“Fred,” Lindy whispered. “Your grandchildren are fine. I need you to concentrate. Your part in this is not over. Please get ready.”
Fred shook it off. He started surveying the gauges on the dashboard with his eyes and the route to the hospital with his brain. Turns, intersections, starts, stops, traffic lights, throttle response, and braking distances… He tried to think of it all, and when he got to the end, he did it again.
“We’re on our way out, Fred,” Cap snapped over the radio.
“The door, Fred. Open the door on the right side of the truck.”Lindy said.
He sprang out of his seat and was there in an instant. He held the board while Randy climbed inside, then handed the end up to him. Cap seemed to levitate alongside of the board, never stopping compressions on the patient’s chest. Fred held the board again as Kevin maneuvered into the crew compartment and then closed the door behind him.
“One step at a time, Fred. Release the brakes. Lights, siren, gas pedal –“
“Let’s go, Fred!” Cap’s shout interrupted Lindy’s calm narrative.
She didn’t have to tell Fred to focus. This part was what people like Fred did. There was now most definitely a life on the line, and the truck crew was in rescue mode.
They had it covered.
Lindy thought she could have left once the truck pulled up to the curb at the hospital. She even tried to, but thinking about headquarters the way she’d thought about Fred Travers didn’t result in her going anywhere.
She was trapped watching Fred’s now-mundane actions from above. Turn by turn, she watched as the truck pulled back into the bay at the station. The crew went about cleaning up the truck and themselves before they sat down to a meal.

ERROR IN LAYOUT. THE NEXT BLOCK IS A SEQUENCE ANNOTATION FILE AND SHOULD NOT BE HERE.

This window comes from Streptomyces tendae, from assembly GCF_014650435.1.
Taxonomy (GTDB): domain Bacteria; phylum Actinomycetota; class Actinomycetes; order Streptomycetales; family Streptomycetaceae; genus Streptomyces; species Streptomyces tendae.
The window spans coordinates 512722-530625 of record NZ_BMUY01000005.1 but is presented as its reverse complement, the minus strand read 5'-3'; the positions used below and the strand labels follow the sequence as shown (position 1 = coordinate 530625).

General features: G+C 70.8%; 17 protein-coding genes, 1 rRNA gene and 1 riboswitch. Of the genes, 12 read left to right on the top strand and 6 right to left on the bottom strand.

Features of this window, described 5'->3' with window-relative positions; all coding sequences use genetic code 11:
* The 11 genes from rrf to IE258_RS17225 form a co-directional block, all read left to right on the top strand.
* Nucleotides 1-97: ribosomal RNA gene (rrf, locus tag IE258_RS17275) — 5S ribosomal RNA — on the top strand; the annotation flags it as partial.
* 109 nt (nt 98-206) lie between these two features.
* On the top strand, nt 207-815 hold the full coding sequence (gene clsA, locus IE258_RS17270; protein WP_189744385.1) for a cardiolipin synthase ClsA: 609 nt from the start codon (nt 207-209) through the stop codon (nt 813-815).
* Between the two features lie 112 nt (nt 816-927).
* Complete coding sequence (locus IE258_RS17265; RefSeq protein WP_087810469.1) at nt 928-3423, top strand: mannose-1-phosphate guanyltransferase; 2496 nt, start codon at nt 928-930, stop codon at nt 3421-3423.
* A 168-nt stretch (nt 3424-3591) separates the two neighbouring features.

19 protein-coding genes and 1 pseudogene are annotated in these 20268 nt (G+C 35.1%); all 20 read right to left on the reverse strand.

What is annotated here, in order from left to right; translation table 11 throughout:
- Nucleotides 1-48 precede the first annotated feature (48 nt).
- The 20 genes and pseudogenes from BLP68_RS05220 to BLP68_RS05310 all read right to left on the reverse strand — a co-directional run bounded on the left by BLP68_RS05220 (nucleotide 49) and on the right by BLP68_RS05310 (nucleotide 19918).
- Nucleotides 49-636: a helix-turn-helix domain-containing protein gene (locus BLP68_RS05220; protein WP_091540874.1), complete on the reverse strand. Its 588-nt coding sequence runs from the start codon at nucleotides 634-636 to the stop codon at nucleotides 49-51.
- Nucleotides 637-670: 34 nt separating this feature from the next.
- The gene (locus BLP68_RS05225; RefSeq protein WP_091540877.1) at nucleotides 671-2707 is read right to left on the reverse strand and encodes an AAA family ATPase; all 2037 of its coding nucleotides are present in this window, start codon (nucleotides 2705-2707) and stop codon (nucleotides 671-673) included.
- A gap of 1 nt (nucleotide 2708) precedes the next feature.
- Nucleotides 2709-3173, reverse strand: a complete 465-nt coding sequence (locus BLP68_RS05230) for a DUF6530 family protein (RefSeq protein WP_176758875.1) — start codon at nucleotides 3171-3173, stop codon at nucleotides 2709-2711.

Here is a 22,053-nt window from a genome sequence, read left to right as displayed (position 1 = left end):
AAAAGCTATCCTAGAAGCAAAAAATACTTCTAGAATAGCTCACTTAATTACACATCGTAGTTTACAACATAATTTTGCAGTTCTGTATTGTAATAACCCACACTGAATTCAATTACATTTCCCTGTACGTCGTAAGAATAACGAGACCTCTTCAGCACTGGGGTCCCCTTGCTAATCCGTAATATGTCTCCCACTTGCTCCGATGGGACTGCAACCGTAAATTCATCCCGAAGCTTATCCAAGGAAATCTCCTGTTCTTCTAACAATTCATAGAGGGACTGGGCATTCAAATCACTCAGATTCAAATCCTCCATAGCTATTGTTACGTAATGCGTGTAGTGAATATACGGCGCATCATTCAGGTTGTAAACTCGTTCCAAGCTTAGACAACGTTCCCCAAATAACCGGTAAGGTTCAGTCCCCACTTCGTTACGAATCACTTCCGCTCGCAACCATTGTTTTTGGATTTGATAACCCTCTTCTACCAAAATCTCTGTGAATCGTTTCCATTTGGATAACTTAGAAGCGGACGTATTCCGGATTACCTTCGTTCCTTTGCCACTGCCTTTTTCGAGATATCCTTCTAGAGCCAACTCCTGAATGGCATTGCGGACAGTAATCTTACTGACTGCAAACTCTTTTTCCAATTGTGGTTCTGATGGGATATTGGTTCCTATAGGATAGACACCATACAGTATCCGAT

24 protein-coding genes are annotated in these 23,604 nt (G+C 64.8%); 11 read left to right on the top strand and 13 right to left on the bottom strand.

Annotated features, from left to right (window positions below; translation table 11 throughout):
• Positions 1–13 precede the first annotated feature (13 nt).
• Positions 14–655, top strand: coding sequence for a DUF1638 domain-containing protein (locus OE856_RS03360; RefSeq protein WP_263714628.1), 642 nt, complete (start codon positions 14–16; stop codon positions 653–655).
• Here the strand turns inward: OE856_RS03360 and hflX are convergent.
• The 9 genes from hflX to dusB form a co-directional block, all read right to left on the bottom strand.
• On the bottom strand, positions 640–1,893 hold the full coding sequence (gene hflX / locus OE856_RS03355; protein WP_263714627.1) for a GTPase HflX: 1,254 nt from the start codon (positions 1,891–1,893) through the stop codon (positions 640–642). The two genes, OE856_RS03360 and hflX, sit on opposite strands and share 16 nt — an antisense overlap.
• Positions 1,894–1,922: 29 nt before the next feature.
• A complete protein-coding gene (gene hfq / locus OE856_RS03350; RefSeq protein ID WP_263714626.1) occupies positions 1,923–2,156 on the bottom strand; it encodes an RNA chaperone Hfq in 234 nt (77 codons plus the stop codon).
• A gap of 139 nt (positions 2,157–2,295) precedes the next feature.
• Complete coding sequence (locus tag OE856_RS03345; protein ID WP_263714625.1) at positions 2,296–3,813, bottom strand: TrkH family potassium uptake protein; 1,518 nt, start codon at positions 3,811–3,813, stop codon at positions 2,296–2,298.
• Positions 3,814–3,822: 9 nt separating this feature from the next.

It wasn’t until the still of the night came that Lindy understood why she hadn’t been able to leave. A gentle rain blew in, but not a single call came along with it. More of Lindy’s colleagues showed up, each hovering above a bed in the silent dormitory. They could see each other, but they didn’t have the time to interact between themselves.
Lindy knew there were moments humans went through that were dreadfully dark. It was a time where they remembered the things that had come before. Unfortunately, those times tended to center on the things that either went wrong, or could have, had the circumstances been even the slightest bit different. These men had seen many of those sorts of moments, and in the dark, rainy night, they were catching up to them.
She and her colleagues were offering an almost constant stream of supportive words, but more importantly, they were there. They were with the men of truck one when someone needed to remind them that their babies – the ones they had rescued, the ones they didn’t, and the ones that were home in bed were all going to be okay.
Once the sun started to rise on the morning, its light made it all of the way to the truck crew. Lindy watched her colleagues start to disappear. She thought about headquarters again, and shifted away with a pop.
“What do you think, Lindy?” Rudy asked.
“Your first all-call. How did it go?”
“It felt… It felt very natural, Sir,” Lindy said.
Rudy smiled. “Good. You did fine. Report to the boss’ office.”
Lindy felt a surge of panic. “Why? What did I do wrong?”
“Then why do I have to go see God, Sir?”
Rudy realized how young Lindy really was. It was a detail that often escaped him when he dealt with the very young.
“Let me ask you something, Lindy. If we, the Guardian Angels, look out for the humans as they go through tough spots, the dark places, and the bumps in their roads, who do you think helps us as we do the same?”
Lindy’s eyes widened with understanding.
“Someone is always watching and helping, Lindy. Whether it’s the boss or one of us, some one is there whenever a human needs a hand. Everyone, every time.”